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A 'learning-based' approach

The exploration of these issues is guided by two general hypotheses. The first is that form variation serves a fundamentally discriminative function, so that the function of a morphological exponent is best understood in terms of the forms that it distinguishes in a system, not what discrete meanings or properties it expresses in that system. The second is that the organization of a linguistic system is strongly influenced by its communicative function and by the constraints imposed by the process by which it is transmitted. A communicative perspective helps to clarify the role of irregular formations and other patterns that appear nonfunctional or even dysfunctional when language is regarded as a purely formal system. Taking learning into account likewise provides a positive function for regular patterns and offers a particularly natural interpretation of notions like ‘competition’ as a dimension of the learning process rather than as a component of the morphological system.

When carried to their logical conclusion, these hypotheses suggest a view of language as a complex adaptive system whose form strongly reflects communicative and learning constraints. Such a system is more aptly described in terms of

Word and Paradigm Morphology. First edition. James P. Blevins © James P Blevins 2016. First published 2016 by Oxford University Press dynamic communicative pressures and learning and processing principles than in terms of a deductive formal grammar. This general orientation is designated as a ‘learning-based’ perspective below, in part to emphasize the parallels with the communicative ‘usage-based’ tradition (Tomasello 2003), and in part to emphasize the role of a (discriminative) learning model.[1]

The hypotheses that guide a learning-based perspective are to some degree independent of the assumptions that underlie implicational WP approaches and it is possible to embed a WP model within a more conservative view of language. However, by combining a learning-based perspective with a WP approach, it is possible to clarify aspects of WP models that have remained largely unexamined. One cluster of such issues is summarized in (8.1).

(8.1) a. Why do morphological systems exhibit predictive dependencies?

b. How can the persistence of irregular formations be reconciled with the prevalence of regular patterns and what can their function be?

c. Why are notions of uncertainty and uncertainty reduction useful for measuring the variation and structure relevant to speakers?

It has long been known that the descriptive success of classical WP models reflects the interdependency of form variation, i.e., that “one inflection tends to predict another” (Matthews 1991:197). What is less well understood is why this should be the case. The usefulness of information theory for formalizing the classical WP model raises further questions about the probabilistic character of interdependencies. It is clear that these patterns are predominantly statistical but again less clear why this should be the case (particularly from the perspective of grammatical models based on categorical rule and constraint systems). The stable coexistence of regular and irregular formations in many languages raises a related issue. The models of morphological analysis developed within the formal grammar tradition can accommodate deviations from regular patterns but offer no insight into their function or resilience.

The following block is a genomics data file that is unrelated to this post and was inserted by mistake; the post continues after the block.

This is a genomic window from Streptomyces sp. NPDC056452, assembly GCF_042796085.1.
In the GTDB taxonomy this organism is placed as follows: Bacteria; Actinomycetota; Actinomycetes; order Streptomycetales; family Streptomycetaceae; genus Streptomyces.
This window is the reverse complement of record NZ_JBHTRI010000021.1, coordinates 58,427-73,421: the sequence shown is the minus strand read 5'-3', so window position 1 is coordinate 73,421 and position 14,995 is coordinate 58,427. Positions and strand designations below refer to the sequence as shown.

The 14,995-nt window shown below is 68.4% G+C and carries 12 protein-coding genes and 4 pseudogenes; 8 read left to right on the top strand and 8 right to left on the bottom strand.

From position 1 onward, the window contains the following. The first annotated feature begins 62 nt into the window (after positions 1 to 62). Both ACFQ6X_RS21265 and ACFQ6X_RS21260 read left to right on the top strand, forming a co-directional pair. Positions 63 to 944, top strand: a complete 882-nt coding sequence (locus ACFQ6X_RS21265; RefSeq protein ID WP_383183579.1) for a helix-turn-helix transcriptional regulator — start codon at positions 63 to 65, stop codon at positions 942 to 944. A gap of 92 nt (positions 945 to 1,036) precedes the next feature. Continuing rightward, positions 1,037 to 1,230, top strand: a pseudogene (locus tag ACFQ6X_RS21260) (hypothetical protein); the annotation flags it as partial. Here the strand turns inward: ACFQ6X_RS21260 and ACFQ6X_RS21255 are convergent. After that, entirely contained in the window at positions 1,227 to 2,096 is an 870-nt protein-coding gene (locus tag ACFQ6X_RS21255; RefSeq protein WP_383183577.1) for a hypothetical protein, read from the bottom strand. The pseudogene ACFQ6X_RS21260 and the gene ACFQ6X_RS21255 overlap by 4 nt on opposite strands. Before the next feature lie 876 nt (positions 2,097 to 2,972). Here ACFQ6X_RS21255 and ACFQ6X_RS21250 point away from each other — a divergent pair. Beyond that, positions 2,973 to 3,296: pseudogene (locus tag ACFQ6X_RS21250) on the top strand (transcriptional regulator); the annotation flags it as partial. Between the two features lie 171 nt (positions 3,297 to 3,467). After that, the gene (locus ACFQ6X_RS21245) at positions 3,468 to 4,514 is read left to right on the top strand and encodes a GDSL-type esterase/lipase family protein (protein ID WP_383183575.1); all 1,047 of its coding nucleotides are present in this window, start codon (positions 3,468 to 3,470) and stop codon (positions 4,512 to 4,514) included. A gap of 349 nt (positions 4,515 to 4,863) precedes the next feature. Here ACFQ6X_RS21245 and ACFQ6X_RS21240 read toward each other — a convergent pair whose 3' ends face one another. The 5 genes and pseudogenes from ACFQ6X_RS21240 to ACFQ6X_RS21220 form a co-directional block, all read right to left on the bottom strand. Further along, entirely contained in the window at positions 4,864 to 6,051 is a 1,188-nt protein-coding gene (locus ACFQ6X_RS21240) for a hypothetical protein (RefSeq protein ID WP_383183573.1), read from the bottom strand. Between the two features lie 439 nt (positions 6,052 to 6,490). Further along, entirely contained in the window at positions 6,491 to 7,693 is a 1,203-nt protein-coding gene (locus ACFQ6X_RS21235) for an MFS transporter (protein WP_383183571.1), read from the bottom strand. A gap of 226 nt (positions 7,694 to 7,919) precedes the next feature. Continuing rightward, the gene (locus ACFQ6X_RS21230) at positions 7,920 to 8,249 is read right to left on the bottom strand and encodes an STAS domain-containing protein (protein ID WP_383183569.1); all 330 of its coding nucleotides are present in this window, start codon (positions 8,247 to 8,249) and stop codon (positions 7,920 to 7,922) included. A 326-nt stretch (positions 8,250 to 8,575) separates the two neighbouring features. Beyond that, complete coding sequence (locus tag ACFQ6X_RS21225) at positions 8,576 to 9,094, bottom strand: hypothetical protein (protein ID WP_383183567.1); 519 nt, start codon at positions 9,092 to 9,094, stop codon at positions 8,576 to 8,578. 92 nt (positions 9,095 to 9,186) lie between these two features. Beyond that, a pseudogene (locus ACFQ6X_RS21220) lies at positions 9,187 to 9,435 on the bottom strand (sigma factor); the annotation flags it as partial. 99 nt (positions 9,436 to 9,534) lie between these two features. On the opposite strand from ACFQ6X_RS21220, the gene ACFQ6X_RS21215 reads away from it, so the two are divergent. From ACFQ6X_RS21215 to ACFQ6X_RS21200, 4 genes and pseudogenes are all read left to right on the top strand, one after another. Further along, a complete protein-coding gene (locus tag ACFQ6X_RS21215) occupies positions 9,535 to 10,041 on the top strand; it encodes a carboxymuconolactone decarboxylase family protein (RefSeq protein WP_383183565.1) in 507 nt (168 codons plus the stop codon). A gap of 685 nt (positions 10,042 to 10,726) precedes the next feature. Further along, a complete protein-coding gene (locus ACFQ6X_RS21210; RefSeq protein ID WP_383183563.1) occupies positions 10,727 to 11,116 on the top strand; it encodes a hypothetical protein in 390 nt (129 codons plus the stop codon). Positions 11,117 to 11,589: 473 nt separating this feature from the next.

A learning-based approach attributes these patterns to factors that are very different in character from the formal constraints on units, representations or rule systems proposed within theoretical models. From a learning-based perspective, the organization of morphological systems is not anchored in a formal architecture or ‘innate language faculty’ but emerges mainly from the distributional biases of the forms in the system and the general-purpose learning strategies employed by speakers. Hence the first factor is just the structure of the input that speakers are exposed to. The second factor is the learning strategies that speakers employ when exposed to that input. The interaction of these factors suggests the answers in (8.2) to the questions in (8.1).

(8.2) a. Morphological systems exhibit predictive dependencies because, given the Zipfian structure of the input, speakers never encounter all the forms of a language and must be able to deduce new forms.

b. Irregular formations serve two useful communicative functions. As individual expressions, they are well discriminated. As exceptional members of larger sets of alternating elements, they emphasize contrasts that are less saliently marked in regular patterns.

c. Uncertainty reduction is relevant to speakers because learning a language involves the development of a predictive language model that reduces uncertainty about forms and distributions.

From a learning-based standpoint, the predictive dependencies exhibited by morphological systems are not due to abstract economy principles. Instead, interpredictability serves a very practical purpose; it is a prerequisite for the use and propagation of language, given the structure of the input that speakers encounter. Interpredictability is essentially a variety of regularity, and regularity aids generalization. Conversely, irregular forms are highly distinctive and communicatively useful but a much less reliable basis for extrapolation.

  • [1] There are also important points of contact with computational models that use temporal selforganizing maps (Chersi et al. 20Г4; Pirrelli et al. 2025), with a particular convergence at the level ofthe error-driven learning rules employed in these models.
 
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